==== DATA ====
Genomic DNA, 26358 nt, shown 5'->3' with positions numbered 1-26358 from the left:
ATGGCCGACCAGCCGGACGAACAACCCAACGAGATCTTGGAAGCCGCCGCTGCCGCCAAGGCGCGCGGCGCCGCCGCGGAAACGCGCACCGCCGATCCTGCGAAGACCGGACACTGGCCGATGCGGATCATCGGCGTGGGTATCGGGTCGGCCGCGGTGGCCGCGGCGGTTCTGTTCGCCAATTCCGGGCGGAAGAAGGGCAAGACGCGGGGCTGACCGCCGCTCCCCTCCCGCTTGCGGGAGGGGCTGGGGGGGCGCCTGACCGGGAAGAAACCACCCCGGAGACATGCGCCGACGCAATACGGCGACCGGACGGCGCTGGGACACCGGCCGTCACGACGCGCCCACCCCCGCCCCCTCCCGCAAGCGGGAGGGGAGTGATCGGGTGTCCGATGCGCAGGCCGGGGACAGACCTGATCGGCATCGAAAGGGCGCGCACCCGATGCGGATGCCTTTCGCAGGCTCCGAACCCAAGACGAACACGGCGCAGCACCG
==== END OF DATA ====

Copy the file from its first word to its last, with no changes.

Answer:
Genomic DNA, 26358 nt, shown 5'->3' with positions numbered 1-26358 from the left:
ATGGCCGACCAGCCGGACGAACAACCCAACGAGATCTTGGAAGCCGCCGCTGCCGCCAAGGCGCGCGGCGCCGCCGCGGAAACGCGCACCGCCGATCCTGCGAAGACCGGACACTGGCCGATGCGGATCATCGGCGTGGGTATCGGGTCGGCCGCGGTGGCCGCGGCGGTTCTGTTCGCCAATTCCGGGCGGAAGAAGGGCAAGACGCGGGGCTGACCGCCGCTCCCCTCCCGCTTGCGGGAGGGGCTGGGGGGGCGCCTGACCGGGAAGAAACCACCCCGGAGACATGCGCCGACGCAATACGGCGACCGGACGGCGCTGGGACACCGGCCGTCACGACGCGCCCACCCCCGCCCCCTCCCGCAAGCGGGAGGGGAGTGATCGGGTGTCCGATGCGCAGGCCGGGGACAGACCTGATCGGCATCGAAAGGGCGCGCACCCGATGCGGATGCCTTTCGCAGGCTCCGAACCCAAGACGAACACGGCGCAGCACCG